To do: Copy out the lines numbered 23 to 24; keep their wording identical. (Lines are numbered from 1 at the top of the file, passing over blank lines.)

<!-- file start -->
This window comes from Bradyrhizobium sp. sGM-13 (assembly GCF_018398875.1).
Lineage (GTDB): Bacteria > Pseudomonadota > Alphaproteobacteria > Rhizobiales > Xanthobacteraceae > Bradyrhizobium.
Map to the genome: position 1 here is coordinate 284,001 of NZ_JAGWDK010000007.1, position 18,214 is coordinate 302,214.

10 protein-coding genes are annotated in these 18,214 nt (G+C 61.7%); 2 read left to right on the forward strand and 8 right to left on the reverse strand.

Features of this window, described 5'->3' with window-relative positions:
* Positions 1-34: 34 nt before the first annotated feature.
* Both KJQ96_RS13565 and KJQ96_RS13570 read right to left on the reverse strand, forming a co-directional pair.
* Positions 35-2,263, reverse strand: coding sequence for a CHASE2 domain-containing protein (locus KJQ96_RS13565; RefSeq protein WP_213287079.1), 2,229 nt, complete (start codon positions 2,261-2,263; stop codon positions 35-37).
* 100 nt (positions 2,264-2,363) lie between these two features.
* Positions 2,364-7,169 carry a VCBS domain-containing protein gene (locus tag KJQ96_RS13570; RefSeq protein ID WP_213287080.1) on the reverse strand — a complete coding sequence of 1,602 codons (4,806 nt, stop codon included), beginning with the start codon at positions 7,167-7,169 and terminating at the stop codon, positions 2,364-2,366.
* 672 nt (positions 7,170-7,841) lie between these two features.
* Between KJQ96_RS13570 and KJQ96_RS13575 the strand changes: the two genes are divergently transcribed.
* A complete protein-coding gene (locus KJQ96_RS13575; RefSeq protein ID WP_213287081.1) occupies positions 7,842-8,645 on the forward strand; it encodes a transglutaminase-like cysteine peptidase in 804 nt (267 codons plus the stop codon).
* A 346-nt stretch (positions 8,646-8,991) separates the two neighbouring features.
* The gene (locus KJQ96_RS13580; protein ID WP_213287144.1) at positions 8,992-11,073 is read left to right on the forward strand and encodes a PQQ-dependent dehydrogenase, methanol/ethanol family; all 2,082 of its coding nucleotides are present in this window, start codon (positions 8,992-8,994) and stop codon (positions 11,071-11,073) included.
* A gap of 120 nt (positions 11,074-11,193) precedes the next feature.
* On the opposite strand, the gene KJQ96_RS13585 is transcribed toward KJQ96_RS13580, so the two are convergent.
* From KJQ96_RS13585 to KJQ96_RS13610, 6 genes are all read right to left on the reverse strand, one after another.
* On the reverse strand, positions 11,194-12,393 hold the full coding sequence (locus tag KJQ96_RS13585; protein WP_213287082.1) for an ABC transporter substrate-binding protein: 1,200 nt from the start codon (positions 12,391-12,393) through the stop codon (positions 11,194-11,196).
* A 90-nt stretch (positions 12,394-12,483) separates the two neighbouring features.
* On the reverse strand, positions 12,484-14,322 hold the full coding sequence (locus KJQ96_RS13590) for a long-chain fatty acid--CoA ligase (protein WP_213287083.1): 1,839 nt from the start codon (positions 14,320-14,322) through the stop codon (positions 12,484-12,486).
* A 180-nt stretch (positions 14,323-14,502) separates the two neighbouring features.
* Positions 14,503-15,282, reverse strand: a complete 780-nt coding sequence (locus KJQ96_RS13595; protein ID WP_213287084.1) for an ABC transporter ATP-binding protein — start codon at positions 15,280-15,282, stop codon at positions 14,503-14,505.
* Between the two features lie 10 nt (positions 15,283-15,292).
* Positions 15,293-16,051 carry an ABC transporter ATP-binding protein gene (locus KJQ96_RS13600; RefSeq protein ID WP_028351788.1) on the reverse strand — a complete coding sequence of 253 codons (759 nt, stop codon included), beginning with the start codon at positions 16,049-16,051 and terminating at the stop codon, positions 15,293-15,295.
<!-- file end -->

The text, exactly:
* Positions 14,503-15,282, reverse strand: a complete 780-nt coding sequence (locus KJQ96_RS13595; protein ID WP_213287084.1) for an ABC transporter ATP-binding protein — start codon at positions 15,280-15,282, stop codon at positions 14,503-14,505.
* Between the two features lie 10 nt (positions 15,283-15,292).